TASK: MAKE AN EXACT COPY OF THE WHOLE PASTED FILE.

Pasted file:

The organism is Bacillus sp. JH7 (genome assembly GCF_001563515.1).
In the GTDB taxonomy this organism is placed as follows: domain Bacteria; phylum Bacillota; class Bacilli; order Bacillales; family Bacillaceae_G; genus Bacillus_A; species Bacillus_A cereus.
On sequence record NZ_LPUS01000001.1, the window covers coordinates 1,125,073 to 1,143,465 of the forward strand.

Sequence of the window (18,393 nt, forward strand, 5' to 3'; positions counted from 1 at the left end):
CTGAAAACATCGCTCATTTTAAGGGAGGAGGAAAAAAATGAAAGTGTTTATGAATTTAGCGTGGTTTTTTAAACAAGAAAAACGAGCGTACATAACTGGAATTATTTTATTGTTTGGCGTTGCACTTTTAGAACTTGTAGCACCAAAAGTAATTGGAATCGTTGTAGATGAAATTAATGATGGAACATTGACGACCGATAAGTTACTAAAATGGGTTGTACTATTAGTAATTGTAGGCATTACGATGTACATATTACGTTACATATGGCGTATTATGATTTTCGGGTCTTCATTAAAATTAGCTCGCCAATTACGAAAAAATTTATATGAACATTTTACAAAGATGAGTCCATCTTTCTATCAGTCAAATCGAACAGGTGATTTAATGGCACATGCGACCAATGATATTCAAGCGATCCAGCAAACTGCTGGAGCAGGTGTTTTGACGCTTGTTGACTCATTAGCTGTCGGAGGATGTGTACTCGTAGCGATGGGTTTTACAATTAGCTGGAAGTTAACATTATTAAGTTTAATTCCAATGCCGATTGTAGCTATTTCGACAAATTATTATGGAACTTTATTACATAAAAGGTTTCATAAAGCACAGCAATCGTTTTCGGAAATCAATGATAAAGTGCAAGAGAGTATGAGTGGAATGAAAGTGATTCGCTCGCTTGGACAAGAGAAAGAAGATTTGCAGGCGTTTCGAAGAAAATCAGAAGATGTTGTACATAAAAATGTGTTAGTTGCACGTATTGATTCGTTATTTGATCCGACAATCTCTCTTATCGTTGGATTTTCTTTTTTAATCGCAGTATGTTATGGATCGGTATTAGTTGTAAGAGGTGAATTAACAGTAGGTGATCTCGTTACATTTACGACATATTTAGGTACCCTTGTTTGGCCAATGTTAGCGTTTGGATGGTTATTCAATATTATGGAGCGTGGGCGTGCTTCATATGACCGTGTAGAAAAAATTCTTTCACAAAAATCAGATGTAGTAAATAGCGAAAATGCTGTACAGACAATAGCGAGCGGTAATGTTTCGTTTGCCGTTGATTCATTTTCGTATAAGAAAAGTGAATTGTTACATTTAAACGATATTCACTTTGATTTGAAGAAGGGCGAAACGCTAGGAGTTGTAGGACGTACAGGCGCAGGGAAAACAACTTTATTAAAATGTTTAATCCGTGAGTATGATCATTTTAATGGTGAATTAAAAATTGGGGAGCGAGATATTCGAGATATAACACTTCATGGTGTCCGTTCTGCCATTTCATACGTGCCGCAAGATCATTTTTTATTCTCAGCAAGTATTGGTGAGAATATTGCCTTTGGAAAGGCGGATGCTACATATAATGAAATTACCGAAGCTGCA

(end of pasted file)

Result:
The organism is Bacillus sp. JH7 (genome assembly GCF_001563515.1).
In the GTDB taxonomy this organism is placed as follows: domain Bacteria; phylum Bacillota; class Bacilli; order Bacillales; family Bacillaceae_G; genus Bacillus_A; species Bacillus_A cereus.
On sequence record NZ_LPUS01000001.1, the window covers coordinates 1,125,073 to 1,143,465 of the forward strand.

Sequence of the window (18,393 nt, forward strand, 5' to 3'; positions counted from 1 at the left end):
CTGAAAACATCGCTCATTTTAAGGGAGGAGGAAAAAAATGAAAGTGTTTATGAATTTAGCGTGGTTTTTTAAACAAGAAAAACGAGCGTACATAACTGGAATTATTTTATTGTTTGGCGTTGCACTTTTAGAACTTGTAGCACCAAAAGTAATTGGAATCGTTGTAGATGAAATTAATGATGGAACATTGACGACCGATAAGTTACTAAAATGGGTTGTACTATTAGTAATTGTAGGCATTACGATGTACATATTACGTTACATATGGCGTATTATGATTTTCGGGTCTTCATTAAAATTAGCTCGCCAATTACGAAAAAATTTATATGAACATTTTACAAAGATGAGTCCATCTTTCTATCAGTCAAATCGAACAGGTGATTTAATGGCACATGCGACCAATGATATTCAAGCGATCCAGCAAACTGCTGGAGCAGGTGTTTTGACGCTTGTTGACTCATTAGCTGTCGGAGGATGTGTACTCGTAGCGATGGGTTTTACAATTAGCTGGAAGTTAACATTATTAAGTTTAATTCCAATGCCGATTGTAGCTATTTCGACAAATTATTATGGAACTTTATTACATAAAAGGTTTCATAAAGCACAGCAATCGTTTTCGGAAATCAATGATAAAGTGCAAGAGAGTATGAGTGGAATGAAAGTGATTCGCTCGCTTGGACAAGAGAAAGAAGATTTGCAGGCGTTTCGAAGAAAATCAGAAGATGTTGTACATAAAAATGTGTTAGTTGCACGTATTGATTCGTTATTTGATCCGACAATCTCTCTTATCGTTGGATTTTCTTTTTTAATCGCAGTATGTTATGGATCGGTATTAGTTGTAAGAGGTGAATTAACAGTAGGTGATCTCGTTACATTTACGACATATTTAGGTACCCTTGTTTGGCCAATGTTAGCGTTTGGATGGTTATTCAATATTATGGAGCGTGGGCGTGCTTCATATGACCGTGTAGAAAAAATTCTTTCACAAAAATCAGATGTAGTAAATAGCGAAAATGCTGTACAGACAATAGCGAGCGGTAATGTTTCGTTTGCCGTTGATTCATTTTCGTATAAGAAAAGTGAATTGTTACATTTAAACGATATTCACTTTGATTTGAAGAAGGGCGAAACGCTAGGAGTTGTAGGACGTACAGGCGCAGGGAAAACAACTTTATTAAAATGTTTAATCCGTGAGTATGATCATTTTAATGGTGAATTAAAAATTGGGGAGCGAGATATTCGAGATATAACACTTCATGGTGTCCGTTCTGCCATTTCATACGTGCCGCAAGATCATTTTTTATTCTCAGCAAGTATTGGTGAGAATATTGCCTTTGGAAAGGCGGATGCTACATATAATGAAATTACCGAAGCTGCA